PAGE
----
West Yorkshire Police Federation is “fundamentally opposed” to direct entry, its chairman has said.
The College of Policing announced late last year that direct entry at the police inspector rank is to be introduced,.
Under the new programme, forces will be recruiting “exceptional external candidates to join the service at inspector level”, said the College.
Candidates will be able to apply in February with the first applicants starting work in November.
This is something that has not been done in policing in almost 100 years.
It has been reported that 16 forces are going for the scheme. West Yorkshire Police is not one of the forces to sign up.
However, Nick Smart said the Federation remained opposed to the idea, and stressed there was “a wealth of ability” within the service to fill senior roles.
He said: “We are aware the force is not using Direct Entry. However, we are fundamentally opposed to direct entry for superintendents and inspectors.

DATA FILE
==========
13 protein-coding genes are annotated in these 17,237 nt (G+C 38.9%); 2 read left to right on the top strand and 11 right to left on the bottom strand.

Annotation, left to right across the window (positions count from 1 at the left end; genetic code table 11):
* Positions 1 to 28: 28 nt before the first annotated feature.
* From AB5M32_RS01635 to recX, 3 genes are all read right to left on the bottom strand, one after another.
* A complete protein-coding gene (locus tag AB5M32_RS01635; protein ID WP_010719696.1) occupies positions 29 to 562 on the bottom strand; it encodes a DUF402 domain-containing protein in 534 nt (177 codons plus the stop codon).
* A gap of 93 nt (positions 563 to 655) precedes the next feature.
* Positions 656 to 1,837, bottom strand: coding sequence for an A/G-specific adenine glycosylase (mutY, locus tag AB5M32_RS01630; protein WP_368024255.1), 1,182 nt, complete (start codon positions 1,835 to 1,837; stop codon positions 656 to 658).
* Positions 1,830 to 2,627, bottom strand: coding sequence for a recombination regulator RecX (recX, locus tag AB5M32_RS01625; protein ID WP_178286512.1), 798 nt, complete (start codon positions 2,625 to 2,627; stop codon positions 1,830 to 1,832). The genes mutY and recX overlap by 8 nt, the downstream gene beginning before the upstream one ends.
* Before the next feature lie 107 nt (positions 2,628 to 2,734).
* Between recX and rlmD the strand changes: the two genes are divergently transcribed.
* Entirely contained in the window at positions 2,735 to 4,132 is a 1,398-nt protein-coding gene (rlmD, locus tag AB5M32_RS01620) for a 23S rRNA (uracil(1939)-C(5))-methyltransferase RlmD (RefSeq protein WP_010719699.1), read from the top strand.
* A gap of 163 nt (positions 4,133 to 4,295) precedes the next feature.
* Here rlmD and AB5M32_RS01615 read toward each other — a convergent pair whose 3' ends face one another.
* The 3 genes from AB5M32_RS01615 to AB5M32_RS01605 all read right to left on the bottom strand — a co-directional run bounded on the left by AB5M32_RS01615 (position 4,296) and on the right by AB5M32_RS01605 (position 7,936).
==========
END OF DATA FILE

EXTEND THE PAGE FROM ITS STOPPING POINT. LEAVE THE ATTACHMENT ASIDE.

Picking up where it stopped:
“There is a wealth of ability within the organisation that can fulfil those roles.
“Taking one or two external candidates will not change the culture within police forces.
“Being an inspector is an operational role – and you can only get those abilities from experience. It’s a flawed concept.
“You cannot buy experience and you cannot teach credibility.”
The College made no mention of its plans for the 3,833+ police sergeants who have already passed the promotion exams for the inspecting ranks but have yet to be promoted.
The College added: “The programme will give police forces access to a wide mix of external expertise once recruits have passed a rigorous selection process and undergone a year-long intensive development programme.”
Successful candidates will be trained using a mix of classroom and on-the-job learning, including operational rotations at both constable and sergeant rank. The candidates will work alongside experienced officers and have dedicated mentors to help them achieve the necessary level.
Date posted: January 13, 2016